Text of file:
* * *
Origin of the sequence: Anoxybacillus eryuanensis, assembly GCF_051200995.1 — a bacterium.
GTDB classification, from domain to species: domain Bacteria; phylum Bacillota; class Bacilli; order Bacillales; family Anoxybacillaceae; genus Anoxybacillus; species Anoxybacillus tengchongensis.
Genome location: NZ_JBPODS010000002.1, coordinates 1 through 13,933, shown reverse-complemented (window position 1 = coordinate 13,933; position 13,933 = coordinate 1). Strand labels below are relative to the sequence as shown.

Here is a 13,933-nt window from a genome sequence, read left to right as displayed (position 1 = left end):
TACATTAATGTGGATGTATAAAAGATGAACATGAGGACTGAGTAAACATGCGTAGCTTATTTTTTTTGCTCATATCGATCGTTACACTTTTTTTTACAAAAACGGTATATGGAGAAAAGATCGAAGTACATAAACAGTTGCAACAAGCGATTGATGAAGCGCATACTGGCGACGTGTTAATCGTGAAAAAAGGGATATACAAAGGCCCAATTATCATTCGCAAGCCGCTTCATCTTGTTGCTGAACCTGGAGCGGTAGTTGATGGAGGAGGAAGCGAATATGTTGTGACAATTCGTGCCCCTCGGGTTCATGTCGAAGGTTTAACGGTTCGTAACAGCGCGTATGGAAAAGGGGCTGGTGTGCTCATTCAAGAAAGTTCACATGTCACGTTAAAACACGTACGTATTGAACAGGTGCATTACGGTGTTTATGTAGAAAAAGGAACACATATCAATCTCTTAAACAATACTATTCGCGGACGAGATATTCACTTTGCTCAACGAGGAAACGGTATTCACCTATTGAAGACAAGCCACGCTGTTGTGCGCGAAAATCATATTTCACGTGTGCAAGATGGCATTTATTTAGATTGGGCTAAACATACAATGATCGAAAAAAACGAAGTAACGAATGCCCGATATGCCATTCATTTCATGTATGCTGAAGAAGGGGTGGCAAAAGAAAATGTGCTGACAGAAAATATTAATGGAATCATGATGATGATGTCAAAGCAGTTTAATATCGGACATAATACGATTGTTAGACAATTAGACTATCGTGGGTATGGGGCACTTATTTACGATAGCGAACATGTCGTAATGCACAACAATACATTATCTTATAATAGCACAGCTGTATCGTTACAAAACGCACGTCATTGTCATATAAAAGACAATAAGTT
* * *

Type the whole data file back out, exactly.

Origin of the sequence: Anoxybacillus eryuanensis, assembly GCF_051200995.1 — a bacterium.
GTDB classification, from domain to species: domain Bacteria; phylum Bacillota; class Bacilli; order Bacillales; family Anoxybacillaceae; genus Anoxybacillus; species Anoxybacillus tengchongensis.
Genome location: NZ_JBPODS010000002.1, coordinates 1 through 13,933, shown reverse-complemented (window position 1 = coordinate 13,933; position 13,933 = coordinate 1). Strand labels below are relative to the sequence as shown.

Here is a 13,933-nt window from a genome sequence, read left to right as displayed (position 1 = left end):
TACATTAATGTGGATGTATAAAAGATGAACATGAGGACTGAGTAAACATGCGTAGCTTATTTTTTTTGCTCATATCGATCGTTACACTTTTTTTTACAAAAACGGTATATGGAGAAAAGATCGAAGTACATAAACAGTTGCAACAAGCGATTGATGAAGCGCATACTGGCGACGTGTTAATCGTGAAAAAAGGGATATACAAAGGCCCAATTATCATTCGCAAGCCGCTTCATCTTGTTGCTGAACCTGGAGCGGTAGTTGATGGAGGAGGAAGCGAATATGTTGTGACAATTCGTGCCCCTCGGGTTCATGTCGAAGGTTTAACGGTTCGTAACAGCGCGTATGGAAAAGGGGCTGGTGTGCTCATTCAAGAAAGTTCACATGTCACGTTAAAACACGTACGTATTGAACAGGTGCATTACGGTGTTTATGTAGAAAAAGGAACACATATCAATCTCTTAAACAATACTATTCGCGGACGAGATATTCACTTTGCTCAACGAGGAAACGGTATTCACCTATTGAAGACAAGCCACGCTGTTGTGCGCGAAAATCATATTTCACGTGTGCAAGATGGCATTTATTTAGATTGGGCTAAACATACAATGATCGAAAAAAACGAAGTAACGAATGCCCGATATGCCATTCATTTCATGTATGCTGAAGAAGGGGTGGCAAAAGAAAATGTGCTGACAGAAAATATTAATGGAATCATGATGATGATGTCAAAGCAGTTTAATATCGGACATAATACGATTGTTAGACAATTAGACTATCGTGGGTATGGGGCACTTATTTACGATAGCGAACATGTCGTAATGCACAACAATACATTATCTTATAATAGCACAGCTGTATCGTTACAAAACGCACGTCATTGTCATATAAAAGACAATAAGTT